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The Cryonics Institute’s 71st Patient: By Ben Best

by System Administrator / Thursday, 22 December 2005 /

The 71st patient of the Cryonics Institute was John Connole who has been a Member of CI since 1991. He deanimated about noon on December 22, 2005 in Nevada. John was at one time our Contracts Officer (the person who verifies that Member contracts are completed properly -- a position now held by Connie Ettinger). John worked in the Aerospace Industry before he retired. He was 84 years old at the time of his deanimation. His condition has been critical for the last few months. The previous week we had been told he would last 5-10 days and his wife phone two days ago to say that he would probably not last more than a day. He was given heparin, some CPS (CardioPulmonary Support -- "Resuscitation" was not an objective) and ice was packed around his head immediately after a speedy pronouncement of death. We began our work on him at our funeral director's at 9am on the morning of December 23rd.

This is less a case report than a few notes of unique or new features concerning the case. Otherwise there was little difference in the protocol than that seen for CI's 69th patient or CI's 72nd patient. The 69th patient was the first patient in which we attempted cannulation of both the carotids and vertebrals, and in that case our funeral director cut the clavicle. In this case he found that he did not need to cut the clavicle, so we have dispensed with that additional operation.

During the perfusion we attempted to use an endoscope to better see brain tissue close to the burr holes in the skull. This proved to be of no value, and in fact more difficult than looking with the naked eye. Also during the perfusion we attempted to monitor patient temperature with our Compact FieldPoint and LabVIEW software computer. One thermocouple probe was placed behind the right eyeball and another was placed deep in the nose. During the whole perfusion temperature rose from 6ºC to 8ºC. Although it was useful to do this once, if we do future monitoring, it will only be with a small thermometer. Temperature is kept stable at a reasonable level through the operation because of the thermal mass of the patient and because of the cold perfusate that is used for perfusion.For cooling with our computer-controlled cooling box we placed temperature probes in the throat, at the base of the right eyeball and deep in the nose. We used the temperature probe deep in the throat as the controlling thermocouple. This proved to be a mistake. The cooling box brought the temperature of the controlling thermocouple down to −130ºC in eight hours, but the probe deep in the nose showed a temperature drop to below −175ºC and the eyeball probe showed a temperature drop to about −190ºC during the same eight hours. The throat temperature is too much like body temperature. It took forty hours for the three temperatures to approximate each other at around −150ºC during the 4 day slow cooling phase.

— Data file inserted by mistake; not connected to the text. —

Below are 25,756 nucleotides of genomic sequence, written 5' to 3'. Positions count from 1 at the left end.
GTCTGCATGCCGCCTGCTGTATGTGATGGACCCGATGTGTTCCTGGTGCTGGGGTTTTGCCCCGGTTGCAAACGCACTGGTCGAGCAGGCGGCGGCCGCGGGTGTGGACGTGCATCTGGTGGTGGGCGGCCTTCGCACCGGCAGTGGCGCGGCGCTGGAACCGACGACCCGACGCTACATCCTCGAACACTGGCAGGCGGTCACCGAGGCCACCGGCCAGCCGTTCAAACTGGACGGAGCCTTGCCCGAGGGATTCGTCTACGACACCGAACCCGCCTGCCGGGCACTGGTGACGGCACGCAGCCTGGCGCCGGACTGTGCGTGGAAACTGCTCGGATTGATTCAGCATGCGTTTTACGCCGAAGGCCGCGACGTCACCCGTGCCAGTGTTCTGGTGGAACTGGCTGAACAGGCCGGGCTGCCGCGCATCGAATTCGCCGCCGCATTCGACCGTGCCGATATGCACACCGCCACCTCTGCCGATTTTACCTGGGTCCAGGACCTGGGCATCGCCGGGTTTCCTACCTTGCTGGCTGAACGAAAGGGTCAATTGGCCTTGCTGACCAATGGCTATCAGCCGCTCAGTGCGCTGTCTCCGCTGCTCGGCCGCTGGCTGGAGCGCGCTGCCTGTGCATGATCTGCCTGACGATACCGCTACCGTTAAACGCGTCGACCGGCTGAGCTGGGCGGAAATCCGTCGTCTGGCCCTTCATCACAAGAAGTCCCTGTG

I had been thinking that a less superficial probe would reduce volatility, but the cost of reduced volatility is reduced sensitivity. This is a difficult trade-off which is being resolved as we do more work. It should also be noted that we decided not to use the cooling-box fan in this case because we did not think that it makes much difference.